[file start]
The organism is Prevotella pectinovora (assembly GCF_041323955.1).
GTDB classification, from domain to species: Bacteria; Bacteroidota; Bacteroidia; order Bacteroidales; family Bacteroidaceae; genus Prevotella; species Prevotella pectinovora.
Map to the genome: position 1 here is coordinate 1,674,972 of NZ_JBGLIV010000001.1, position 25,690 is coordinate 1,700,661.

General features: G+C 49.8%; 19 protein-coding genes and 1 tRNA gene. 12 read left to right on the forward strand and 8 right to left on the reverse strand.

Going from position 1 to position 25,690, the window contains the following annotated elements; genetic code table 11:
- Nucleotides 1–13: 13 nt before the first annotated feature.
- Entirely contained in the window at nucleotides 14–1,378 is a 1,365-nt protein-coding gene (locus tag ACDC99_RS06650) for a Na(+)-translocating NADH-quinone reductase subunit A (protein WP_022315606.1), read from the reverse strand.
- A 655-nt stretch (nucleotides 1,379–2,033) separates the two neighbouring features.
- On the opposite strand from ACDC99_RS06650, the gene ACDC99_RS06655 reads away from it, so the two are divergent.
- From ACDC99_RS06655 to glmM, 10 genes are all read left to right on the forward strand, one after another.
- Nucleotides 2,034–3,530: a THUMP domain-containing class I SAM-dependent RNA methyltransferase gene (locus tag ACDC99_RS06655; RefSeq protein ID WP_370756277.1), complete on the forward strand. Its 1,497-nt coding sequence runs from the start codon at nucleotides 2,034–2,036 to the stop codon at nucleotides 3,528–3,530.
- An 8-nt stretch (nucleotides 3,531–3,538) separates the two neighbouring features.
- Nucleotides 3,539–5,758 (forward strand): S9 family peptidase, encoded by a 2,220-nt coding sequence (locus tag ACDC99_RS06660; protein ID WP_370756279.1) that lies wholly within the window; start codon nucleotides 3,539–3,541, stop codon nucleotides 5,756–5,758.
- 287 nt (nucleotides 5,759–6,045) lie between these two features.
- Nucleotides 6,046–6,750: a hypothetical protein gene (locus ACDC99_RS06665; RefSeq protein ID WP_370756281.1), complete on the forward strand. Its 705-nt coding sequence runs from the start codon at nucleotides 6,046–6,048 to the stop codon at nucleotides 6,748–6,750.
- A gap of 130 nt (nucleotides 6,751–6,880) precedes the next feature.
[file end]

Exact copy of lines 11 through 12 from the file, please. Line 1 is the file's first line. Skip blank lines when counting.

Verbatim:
- Nucleotides 2,034–3,530: a THUMP domain-containing class I SAM-dependent RNA methyltransferase gene (locus tag ACDC99_RS06655; RefSeq protein ID WP_370756277.1), complete on the forward strand. Its 1,497-nt coding sequence runs from the start codon at nucleotides 2,034–2,036 to the stop codon at nucleotides 3,528–3,530.
- An 8-nt stretch (nucleotides 3,531–3,538) separates the two neighbouring features.